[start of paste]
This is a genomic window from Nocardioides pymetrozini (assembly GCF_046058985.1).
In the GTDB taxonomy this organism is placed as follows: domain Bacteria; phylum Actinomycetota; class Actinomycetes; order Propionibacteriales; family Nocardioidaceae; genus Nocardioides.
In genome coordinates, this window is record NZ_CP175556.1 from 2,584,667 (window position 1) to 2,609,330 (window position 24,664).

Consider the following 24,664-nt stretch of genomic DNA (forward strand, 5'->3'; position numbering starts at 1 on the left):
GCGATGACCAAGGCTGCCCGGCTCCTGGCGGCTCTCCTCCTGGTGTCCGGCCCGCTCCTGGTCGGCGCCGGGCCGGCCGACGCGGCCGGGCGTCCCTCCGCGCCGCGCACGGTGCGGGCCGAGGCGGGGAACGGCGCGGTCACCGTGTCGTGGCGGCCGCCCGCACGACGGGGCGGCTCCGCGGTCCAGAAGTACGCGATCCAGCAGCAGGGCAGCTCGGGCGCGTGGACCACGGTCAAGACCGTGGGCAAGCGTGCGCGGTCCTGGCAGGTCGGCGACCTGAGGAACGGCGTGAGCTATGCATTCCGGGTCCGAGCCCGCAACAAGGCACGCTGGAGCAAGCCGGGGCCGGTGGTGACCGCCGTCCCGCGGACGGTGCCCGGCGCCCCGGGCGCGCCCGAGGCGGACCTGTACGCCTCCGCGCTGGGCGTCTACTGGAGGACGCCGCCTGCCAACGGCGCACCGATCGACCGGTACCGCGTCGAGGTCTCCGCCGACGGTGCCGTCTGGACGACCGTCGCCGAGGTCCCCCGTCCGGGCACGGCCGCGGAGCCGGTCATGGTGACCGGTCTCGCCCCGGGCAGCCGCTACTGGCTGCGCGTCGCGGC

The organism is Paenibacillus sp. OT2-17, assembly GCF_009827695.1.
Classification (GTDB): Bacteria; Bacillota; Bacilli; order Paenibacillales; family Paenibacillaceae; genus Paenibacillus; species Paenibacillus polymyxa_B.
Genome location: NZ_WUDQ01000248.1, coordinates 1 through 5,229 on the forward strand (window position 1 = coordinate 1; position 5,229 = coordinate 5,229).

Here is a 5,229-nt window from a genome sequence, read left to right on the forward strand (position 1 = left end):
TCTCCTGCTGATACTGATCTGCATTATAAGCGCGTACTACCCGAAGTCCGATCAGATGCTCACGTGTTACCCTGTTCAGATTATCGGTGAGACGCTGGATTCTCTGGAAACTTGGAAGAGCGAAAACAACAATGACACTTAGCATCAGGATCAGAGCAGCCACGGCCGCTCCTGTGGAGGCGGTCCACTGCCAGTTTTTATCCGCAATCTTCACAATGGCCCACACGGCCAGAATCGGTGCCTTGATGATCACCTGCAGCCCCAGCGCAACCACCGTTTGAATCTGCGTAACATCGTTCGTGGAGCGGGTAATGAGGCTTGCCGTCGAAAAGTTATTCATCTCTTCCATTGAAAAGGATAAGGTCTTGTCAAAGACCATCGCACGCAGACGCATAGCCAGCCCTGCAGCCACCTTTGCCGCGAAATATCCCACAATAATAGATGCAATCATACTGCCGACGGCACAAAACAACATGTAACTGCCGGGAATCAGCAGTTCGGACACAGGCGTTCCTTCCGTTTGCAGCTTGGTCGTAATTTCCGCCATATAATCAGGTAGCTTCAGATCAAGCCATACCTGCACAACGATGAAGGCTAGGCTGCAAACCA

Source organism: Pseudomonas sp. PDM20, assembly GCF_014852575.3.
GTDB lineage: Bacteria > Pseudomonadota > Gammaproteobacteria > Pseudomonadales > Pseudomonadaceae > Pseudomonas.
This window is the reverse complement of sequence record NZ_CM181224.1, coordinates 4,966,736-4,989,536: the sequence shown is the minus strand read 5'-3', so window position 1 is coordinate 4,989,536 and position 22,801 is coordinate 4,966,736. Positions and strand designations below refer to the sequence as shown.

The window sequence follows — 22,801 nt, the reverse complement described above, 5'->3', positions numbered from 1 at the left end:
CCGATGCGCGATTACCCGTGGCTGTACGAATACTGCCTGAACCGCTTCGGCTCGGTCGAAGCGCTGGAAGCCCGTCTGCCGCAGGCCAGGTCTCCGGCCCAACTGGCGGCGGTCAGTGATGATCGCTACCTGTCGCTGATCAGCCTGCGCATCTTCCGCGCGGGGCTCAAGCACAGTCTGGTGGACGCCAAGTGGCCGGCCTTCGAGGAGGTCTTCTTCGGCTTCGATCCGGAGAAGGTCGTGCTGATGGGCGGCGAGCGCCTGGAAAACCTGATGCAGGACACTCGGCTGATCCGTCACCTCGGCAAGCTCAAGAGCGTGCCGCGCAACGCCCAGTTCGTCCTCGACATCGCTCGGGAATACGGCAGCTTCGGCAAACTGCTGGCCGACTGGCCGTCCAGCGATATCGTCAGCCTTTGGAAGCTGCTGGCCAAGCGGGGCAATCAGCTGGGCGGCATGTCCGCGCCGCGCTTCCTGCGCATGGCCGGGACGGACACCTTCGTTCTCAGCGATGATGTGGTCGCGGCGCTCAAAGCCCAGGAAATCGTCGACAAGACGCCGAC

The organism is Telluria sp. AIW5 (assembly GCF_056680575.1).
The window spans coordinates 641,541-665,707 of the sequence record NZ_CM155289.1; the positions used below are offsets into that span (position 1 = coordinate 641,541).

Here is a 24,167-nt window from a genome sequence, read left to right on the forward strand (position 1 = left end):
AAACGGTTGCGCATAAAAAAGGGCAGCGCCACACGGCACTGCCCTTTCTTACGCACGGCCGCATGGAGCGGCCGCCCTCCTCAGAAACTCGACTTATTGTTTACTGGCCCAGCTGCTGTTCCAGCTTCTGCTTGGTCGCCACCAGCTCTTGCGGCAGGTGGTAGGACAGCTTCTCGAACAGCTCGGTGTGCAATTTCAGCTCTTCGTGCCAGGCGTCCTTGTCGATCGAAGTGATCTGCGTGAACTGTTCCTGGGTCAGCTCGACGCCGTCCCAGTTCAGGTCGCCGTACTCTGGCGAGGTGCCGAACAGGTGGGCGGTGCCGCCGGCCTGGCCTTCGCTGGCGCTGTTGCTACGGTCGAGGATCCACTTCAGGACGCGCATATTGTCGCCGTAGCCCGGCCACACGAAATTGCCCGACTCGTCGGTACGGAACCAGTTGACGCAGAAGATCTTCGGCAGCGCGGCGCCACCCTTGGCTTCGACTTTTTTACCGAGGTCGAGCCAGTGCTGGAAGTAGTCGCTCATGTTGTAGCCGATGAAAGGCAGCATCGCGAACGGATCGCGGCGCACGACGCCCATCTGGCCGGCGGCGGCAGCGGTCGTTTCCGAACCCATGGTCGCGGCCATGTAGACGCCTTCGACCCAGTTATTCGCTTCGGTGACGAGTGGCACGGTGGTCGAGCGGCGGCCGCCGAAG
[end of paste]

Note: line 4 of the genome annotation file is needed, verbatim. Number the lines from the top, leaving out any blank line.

Consider the following 24,664-nt stretch of genomic DNA (forward strand, 5'->3'; position numbering starts at 1 on the left):